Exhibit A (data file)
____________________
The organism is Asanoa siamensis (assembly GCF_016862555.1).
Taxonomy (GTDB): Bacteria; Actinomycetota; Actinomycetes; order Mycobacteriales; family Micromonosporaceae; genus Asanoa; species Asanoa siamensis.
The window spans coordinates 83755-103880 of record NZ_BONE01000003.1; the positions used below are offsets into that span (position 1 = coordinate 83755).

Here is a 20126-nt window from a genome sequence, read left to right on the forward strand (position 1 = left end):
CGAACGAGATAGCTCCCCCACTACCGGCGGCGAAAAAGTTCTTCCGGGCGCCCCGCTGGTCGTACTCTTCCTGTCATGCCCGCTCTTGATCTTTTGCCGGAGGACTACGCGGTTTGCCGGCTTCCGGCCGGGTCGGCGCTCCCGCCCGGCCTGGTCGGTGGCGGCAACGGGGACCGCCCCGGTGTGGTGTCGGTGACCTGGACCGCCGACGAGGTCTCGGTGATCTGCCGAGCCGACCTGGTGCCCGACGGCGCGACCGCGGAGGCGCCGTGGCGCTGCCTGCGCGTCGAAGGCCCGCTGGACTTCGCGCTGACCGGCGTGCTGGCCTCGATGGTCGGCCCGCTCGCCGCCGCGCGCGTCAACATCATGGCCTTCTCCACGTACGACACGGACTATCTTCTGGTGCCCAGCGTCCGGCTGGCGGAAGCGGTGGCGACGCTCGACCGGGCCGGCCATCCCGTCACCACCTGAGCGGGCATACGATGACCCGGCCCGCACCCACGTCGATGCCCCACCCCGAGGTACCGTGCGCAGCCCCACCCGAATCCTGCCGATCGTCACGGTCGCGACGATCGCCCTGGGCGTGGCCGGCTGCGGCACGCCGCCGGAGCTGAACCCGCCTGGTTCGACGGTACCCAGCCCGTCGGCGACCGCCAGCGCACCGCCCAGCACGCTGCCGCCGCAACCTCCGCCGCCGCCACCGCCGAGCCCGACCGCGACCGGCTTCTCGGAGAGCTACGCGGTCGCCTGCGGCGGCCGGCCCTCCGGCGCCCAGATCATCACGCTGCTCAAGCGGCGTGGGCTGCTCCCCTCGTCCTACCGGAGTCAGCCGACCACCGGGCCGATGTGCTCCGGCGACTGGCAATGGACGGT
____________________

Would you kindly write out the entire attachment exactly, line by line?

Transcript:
The organism is Asanoa siamensis (assembly GCF_016862555.1).
Taxonomy (GTDB): Bacteria; Actinomycetota; Actinomycetes; order Mycobacteriales; family Micromonosporaceae; genus Asanoa; species Asanoa siamensis.
The window spans coordinates 83755-103880 of record NZ_BONE01000003.1; the positions used below are offsets into that span (position 1 = coordinate 83755).

Here is a 20126-nt window from a genome sequence, read left to right on the forward strand (position 1 = left end):
CGAACGAGATAGCTCCCCCACTACCGGCGGCGAAAAAGTTCTTCCGGGCGCCCCGCTGGTCGTACTCTTCCTGTCATGCCCGCTCTTGATCTTTTGCCGGAGGACTACGCGGTTTGCCGGCTTCCGGCCGGGTCGGCGCTCCCGCCCGGCCTGGTCGGTGGCGGCAACGGGGACCGCCCCGGTGTGGTGTCGGTGACCTGGACCGCCGACGAGGTCTCGGTGATCTGCCGAGCCGACCTGGTGCCCGACGGCGCGACCGCGGAGGCGCCGTGGCGCTGCCTGCGCGTCGAAGGCCCGCTGGACTTCGCGCTGACCGGCGTGCTGGCCTCGATGGTCGGCCCGCTCGCCGCCGCGCGCGTCAACATCATGGCCTTCTCCACGTACGACACGGACTATCTTCTGGTGCCCAGCGTCCGGCTGGCGGAAGCGGTGGCGACGCTCGACCGGGCCGGCCATCCCGTCACCACCTGAGCGGGCATACGATGACCCGGCCCGCACCCACGTCGATGCCCCACCCCGAGGTACCGTGCGCAGCCCCACCCGAATCCTGCCGATCGTCACGGTCGCGACGATCGCCCTGGGCGTGGCCGGCTGCGGCACGCCGCCGGAGCTGAACCCGCCTGGTTCGACGGTACCCAGCCCGTCGGCGACCGCCAGCGCACCGCCCAGCACGCTGCCGCCGCAACCTCCGCCGCCGCCACCGCCGAGCCCGACCGCGACCGGCTTCTCGGAGAGCTACGCGGTCGCCTGCGGCGGCCGGCCCTCCGGCGCCCAGATCATCACGCTGCTCAAGCGGCGTGGGCTGCTCCCCTCGTCCTACCGGAGTCAGCCGACCACCGGGCCGATGTGCTCCGGCGACTGGCAATGGACGGT